Joseph (1864 - 1936)
Surnames: SHEBLAK KLECKNER LESNIEWSKI REINHER
----Sources: THORP COURIER (Thorp, Clark County, Wis.) 03/12/1936
Sheblak, Joseph (19 MAR 1864 - 1 MAR 1936)
Joseph Sheblak was born at Prague, Austria, March 19, 1864. When he was but six weeks of age, the family emigrated to America, setting at Watertown, Wis. He finished St. Henry’s Parochial School, which at that time had only six grades, and attended Sacred Heart College, also at Watertown, for two additional years.
With Albert Butcher of Watertown he came to Edson (Chippewa Co.), Wis., and clerked in the general store which Mr. Butcher owned at that place. At that time groceries were trucked by ox team from Chippewa Falls, it requiring a day to make the trip each way. When the railroad went through Boyd Mr. butcher opened a new store at that place and Joe bought our the Edson store and continued there until he came to Thorp (Clark Co., Wis.) to work for Nye, Lusk & Hudson. At this place he worked for forty-four years till he entered the nursery business some years ago. Being one of the early settlers of this community he saw it grow from an early lumbering community to a rich farming district. He handled real estate and helped to settle many Polish people around the nearby country and also settled many disputes for them. The town at this time consisted of several stores, saloons and the old Forest Queen Hotel. Lumbermen would come in from nearby camps after loads of groceries and the store did a flourishing business. Most of the business at that time was done by use of coupon books and little cash was seen over the counters.
Indians were a common sight on the village street. When they came to town Joe would take them to his home and they would be given lunch, a tent which he had made himself would be set up on the lawn and they would sometimes camp there for several days. A picket fence enclosed the yard and children coming home from school would hang over the fence and watch the Indians. Bill Davis was the big chief of the tribe near here. There was no limit to the number of deer which could be killed and in the winter Joe shipped much venison for Indians to Chicago and during the fall shipped Ginseng.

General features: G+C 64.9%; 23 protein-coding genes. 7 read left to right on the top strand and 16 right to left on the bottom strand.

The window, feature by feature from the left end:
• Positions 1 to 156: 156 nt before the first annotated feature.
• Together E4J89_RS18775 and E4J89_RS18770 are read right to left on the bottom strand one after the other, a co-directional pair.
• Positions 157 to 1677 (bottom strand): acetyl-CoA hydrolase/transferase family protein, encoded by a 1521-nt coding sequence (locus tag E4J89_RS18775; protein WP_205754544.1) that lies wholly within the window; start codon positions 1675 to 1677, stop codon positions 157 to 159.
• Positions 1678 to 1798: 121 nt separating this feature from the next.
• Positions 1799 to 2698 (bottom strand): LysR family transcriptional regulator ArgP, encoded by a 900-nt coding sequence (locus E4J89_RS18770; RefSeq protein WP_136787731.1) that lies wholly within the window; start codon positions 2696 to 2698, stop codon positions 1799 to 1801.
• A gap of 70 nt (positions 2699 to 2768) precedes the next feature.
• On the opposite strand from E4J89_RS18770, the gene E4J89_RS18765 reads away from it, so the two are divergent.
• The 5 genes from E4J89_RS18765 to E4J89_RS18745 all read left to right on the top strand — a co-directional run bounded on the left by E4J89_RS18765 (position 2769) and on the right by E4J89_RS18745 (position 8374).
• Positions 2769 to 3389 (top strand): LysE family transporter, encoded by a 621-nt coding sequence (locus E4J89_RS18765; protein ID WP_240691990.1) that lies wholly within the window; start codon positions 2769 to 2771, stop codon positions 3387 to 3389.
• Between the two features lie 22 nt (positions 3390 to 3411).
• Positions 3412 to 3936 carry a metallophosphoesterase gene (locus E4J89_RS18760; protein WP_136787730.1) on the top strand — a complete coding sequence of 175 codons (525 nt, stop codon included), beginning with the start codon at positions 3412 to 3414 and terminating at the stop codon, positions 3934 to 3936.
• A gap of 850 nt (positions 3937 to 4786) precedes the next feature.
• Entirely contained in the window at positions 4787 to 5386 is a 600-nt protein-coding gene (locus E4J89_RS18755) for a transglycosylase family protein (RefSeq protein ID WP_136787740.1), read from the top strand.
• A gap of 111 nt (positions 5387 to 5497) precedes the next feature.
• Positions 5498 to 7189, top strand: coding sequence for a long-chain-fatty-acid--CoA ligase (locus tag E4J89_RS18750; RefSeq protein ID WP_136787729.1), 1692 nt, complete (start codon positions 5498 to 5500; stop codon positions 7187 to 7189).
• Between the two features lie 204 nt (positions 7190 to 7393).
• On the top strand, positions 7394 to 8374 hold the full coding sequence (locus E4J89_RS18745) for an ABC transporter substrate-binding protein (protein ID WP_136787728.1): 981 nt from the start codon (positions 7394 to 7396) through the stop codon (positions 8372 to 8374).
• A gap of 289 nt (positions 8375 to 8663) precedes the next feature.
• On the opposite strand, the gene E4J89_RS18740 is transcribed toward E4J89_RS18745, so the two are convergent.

Joe was the first one to have a bicycle here, it being one with a large high wheel in front and a small one in the rear, both tires being solid. He later had the first pneumatic curiosity in 1891. Although the roads were very poor and at some place little more than trails, he made a trip to Watertown and Milwaukee on his bicycle and returned the same way. He enjoyed testing his endurance and strength and once made a bet he could make 100 miles in a day, soon he packed up his lunch and although the roads were very poor, won the bet. An interesting note at this time was the fact that when a team approached the rider of a bicycle, he would get off and wait till the team passed so as not to frighten the horses.
Joe was always interested in community celebrations, especially those of Fourth of July in the old days when fireworks played such an important part. One years when a celebration seemed impossible because of lack of funds, Joe remembered seeing an ad in which the manufacturer offered $100 in cash to the one who sent in the most wrappers from soap. Joe immediately had his picture taken and for each one who gave him the required number of wrappers he gave his picture. This met with splendid success for he was the winter of the $100 cash prize and he donated $50 for fireworks and on the remainder the boys had a good time. He enjoyed looking back over old times and noting the development of the village.
Being a great lover of nature it was only natural that his yard should be a showplace of the village. He delighted in having visitors come and showing them around and explaining the various plants or trees to them.
He was always a great friends of the children and enjoyed making things for their amusement or pleasure. At Halloween time it was a common sight to see him cutting out grotesque faces in cardboard boxes and pasting colored paper over the cut section.
The art of taxidermy he acquired through books and practice. In the early years he had as many as 64 mountings in a single year.
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